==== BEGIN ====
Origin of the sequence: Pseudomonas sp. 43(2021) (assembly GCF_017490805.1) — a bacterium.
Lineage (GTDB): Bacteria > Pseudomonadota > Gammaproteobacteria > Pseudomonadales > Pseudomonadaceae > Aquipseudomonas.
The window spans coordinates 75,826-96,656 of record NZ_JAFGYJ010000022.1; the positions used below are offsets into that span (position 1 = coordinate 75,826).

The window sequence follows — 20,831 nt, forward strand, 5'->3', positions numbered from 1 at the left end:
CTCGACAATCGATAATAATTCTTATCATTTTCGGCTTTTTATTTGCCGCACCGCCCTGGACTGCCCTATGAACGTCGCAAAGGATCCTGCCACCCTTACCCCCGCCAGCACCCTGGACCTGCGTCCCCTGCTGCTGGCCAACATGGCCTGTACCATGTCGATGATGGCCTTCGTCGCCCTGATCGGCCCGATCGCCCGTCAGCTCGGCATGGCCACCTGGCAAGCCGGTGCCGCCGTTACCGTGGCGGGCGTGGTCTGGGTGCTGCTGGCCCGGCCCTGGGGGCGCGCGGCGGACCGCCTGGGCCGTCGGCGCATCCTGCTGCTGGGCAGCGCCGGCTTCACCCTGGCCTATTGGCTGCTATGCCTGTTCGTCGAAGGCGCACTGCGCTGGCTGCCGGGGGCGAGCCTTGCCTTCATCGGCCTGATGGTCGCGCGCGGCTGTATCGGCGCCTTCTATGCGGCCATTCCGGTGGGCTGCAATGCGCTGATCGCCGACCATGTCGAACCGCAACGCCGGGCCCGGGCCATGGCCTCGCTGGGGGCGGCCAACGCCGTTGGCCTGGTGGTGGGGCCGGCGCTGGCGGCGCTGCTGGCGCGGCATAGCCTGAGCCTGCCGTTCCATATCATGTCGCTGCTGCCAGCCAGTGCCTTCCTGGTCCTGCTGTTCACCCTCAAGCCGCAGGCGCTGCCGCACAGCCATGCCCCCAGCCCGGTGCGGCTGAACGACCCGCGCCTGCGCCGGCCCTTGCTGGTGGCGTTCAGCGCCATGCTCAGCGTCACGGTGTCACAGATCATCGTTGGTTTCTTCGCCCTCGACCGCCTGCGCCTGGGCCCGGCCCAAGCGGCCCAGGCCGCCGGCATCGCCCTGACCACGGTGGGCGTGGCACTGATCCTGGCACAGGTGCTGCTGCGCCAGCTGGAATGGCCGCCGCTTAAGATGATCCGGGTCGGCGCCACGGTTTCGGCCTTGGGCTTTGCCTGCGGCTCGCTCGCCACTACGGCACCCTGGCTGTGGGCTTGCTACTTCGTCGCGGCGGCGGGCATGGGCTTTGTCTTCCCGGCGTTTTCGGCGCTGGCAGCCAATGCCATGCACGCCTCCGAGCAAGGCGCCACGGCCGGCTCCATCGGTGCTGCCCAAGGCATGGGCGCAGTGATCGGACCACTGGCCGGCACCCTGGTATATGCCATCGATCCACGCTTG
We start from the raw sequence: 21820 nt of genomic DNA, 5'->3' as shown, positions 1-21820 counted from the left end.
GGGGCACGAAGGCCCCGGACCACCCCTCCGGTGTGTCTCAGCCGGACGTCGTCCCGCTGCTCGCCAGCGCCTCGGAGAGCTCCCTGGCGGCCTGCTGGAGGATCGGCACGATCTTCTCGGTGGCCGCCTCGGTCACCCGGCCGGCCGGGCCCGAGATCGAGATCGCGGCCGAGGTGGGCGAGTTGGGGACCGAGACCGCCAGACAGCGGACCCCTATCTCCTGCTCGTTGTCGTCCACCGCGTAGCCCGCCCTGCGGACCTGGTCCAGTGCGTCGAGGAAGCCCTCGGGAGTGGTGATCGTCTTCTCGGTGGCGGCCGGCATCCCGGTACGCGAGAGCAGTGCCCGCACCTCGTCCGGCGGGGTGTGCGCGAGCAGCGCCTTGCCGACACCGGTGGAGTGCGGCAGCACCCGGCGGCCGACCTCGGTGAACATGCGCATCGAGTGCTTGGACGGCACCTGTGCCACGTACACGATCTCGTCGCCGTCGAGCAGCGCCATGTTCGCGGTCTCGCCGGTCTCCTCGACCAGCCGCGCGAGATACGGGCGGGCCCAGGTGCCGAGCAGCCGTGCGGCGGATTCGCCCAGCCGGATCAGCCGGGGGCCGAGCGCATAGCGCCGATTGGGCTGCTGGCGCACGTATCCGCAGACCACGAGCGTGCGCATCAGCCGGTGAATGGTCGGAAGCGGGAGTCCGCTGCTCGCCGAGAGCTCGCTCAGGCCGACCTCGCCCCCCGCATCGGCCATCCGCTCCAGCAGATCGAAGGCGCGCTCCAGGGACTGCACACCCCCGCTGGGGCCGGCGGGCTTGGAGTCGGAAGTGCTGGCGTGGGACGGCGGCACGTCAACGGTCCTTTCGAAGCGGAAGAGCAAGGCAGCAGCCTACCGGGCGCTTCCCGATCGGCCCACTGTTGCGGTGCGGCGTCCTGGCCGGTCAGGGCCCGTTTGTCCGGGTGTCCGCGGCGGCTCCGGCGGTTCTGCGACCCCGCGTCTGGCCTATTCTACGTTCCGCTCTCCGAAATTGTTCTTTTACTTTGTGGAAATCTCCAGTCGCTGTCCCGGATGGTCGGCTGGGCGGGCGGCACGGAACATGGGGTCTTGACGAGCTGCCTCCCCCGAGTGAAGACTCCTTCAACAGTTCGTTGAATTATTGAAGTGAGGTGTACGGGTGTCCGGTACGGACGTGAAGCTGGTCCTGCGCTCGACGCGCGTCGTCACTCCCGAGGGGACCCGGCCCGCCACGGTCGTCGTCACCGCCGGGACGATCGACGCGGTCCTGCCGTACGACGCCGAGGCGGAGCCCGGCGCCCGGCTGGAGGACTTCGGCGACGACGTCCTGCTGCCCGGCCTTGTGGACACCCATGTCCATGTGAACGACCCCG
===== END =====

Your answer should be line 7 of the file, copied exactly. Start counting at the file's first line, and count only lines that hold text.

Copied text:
GGGGCACGAAGGCCCCGGACCACCCCTCCGGTGTGTCTCAGCCGGACGTCGTCCCGCTGCTCGCCAGCGCCTCGGAGAGCTCCCTGGCGGCCTGCTGGAGGATCGGCACGATCTTCTCGGTGGCCGCCTCGGTCACCCGGCCGGCCGGGCCCGAGATCGAGATCGCGGCCGAGGTGGGCGAGTTGGGGACCGAGACCGCCAGACAGCGGACCCCTATCTCCTGCTCGTTGTCGTCCACCGCGTAGCCCGCCCTGCGGACCTGGTCCAGTGCGTCGAGGAAGCCCTCGGGAGTGGTGATCGTCTTCTCGGTGGCGGCCGGCATCCCGGTACGCGAGAGCAGTGCCCGCACCTCGTCCGGCGGGGTGTGCGCGAGCAGCGCCTTGCCGACACCGGTGGAGTGCGGCAGCACCCGGCGGCCGACCTCGGTGAACATGCGCATCGAGTGCTTGGACGGCACCTGTGCCACGTACACGATCTCGTCGCCGTCGAGCAGCGCCATGTTCGCGGTCTCGCCGGTCTCCTCGACCAGCCGCGCGAGATACGGGCGGGCCCAGGTGCCGAGCAGCCGTGCGGCGGATTCGCCCAGCCGGATCAGCCGGGGGCCGAGCGCATAGCGCCGATTGGGCTGCTGGCGCACGTATCCGCAGACCACGAGCGTGCGCATCAGCCGGTGAATGGTCGGAAGCGGGAGTCCGCTGCTCGCCGAGAGCTCGCTCAGGCCGACCTCGCCCCCCGCATCGGCCATCCGCTCCAGCAGATCGAAGGCGCGCTCCAGGGACTGCACACCCCCGCTGGGGCCGGCGGGCTTGGAGTCGGAAGTGCTGGCGTGGGACGGCGGCACGTCAACGGTCCTTTCGAAGCGGAAGAGCAAGGCAGCAGCCTACCGGGCGCTTCCCGATCGGCCCACTGTTGCGGTGCGGCGTCCTGGCCGGTCAGGGCCCGTTTGTCCGGGTGTCCGCGGCGGCTCCGGCGGTTCTGCGACCCCGCGTCTGGCCTATTCTACGTTCCGCTCTCCGAAATTGTTCTTTTACTTTGTGGAAATCTCCAGTCGCTGTCCCGGATGGTCGGCTGGGCGGGCGGCACGGAACATGGGGTCTTGACGAGCTGCCTCCCCCGAGTGAAGACTCCTTCAACAGTTCGTTGAATTATTGAAGTGAGGTGTACGGGTGTCCGGTACGGACGTGAAGCTGGTCCTGCGCTCGACGCGCGTCGTCACTCCCGAGGGGACCCGGCCCGCCACGGTCGTCGTCACCGCCGGGACGATCGACGCGGTCCTGCCGTACGACGCCGAGGCGGAGCCCGGCGCCCGGCTGGAGGACTTCGGCGACGACGTCCTGCTGCCCGGCCTTGTGGACACCCATGTCCATGTGAACGACCCCG